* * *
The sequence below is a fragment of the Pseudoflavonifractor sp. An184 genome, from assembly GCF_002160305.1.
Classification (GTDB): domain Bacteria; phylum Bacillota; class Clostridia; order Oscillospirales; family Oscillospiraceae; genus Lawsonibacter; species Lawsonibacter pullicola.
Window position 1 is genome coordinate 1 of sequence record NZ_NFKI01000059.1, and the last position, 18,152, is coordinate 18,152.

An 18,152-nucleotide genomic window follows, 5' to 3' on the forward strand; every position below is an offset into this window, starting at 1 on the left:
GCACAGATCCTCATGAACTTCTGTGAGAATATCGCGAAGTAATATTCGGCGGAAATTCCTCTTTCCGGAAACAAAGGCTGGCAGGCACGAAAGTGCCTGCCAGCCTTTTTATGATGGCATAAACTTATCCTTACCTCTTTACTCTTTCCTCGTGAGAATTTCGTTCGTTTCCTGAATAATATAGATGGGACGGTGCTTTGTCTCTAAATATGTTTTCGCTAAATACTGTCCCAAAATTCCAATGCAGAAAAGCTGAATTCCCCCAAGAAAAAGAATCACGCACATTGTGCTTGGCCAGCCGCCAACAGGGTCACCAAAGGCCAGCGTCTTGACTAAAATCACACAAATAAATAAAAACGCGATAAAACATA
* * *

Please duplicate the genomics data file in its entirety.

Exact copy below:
The sequence below is a fragment of the Pseudoflavonifractor sp. An184 genome, from assembly GCF_002160305.1.
Classification (GTDB): domain Bacteria; phylum Bacillota; class Clostridia; order Oscillospirales; family Oscillospiraceae; genus Lawsonibacter; species Lawsonibacter pullicola.
Window position 1 is genome coordinate 1 of sequence record NZ_NFKI01000059.1, and the last position, 18,152, is coordinate 18,152.

An 18,152-nucleotide genomic window follows, 5' to 3' on the forward strand; every position below is an offset into this window, starting at 1 on the left:
GCACAGATCCTCATGAACTTCTGTGAGAATATCGCGAAGTAATATTCGGCGGAAATTCCTCTTTCCGGAAACAAAGGCTGGCAGGCACGAAAGTGCCTGCCAGCCTTTTTATGATGGCATAAACTTATCCTTACCTCTTTACTCTTTCCTCGTGAGAATTTCGTTCGTTTCCTGAATAATATAGATGGGACGGTGCTTTGTCTCTAAATATGTTTTCGCTAAATACTGTCCCAAAATTCCAATGCAGAAAAGCTGAATTCCCCCAAGAAAAAGAATCACGCACATTGTGCTTGGCCAGCCGCCAACAGGGTCACCAAAGGCCAGCGTCTTGACTAAAATCACACAAATAAATAAAAACGCGATAAAACATA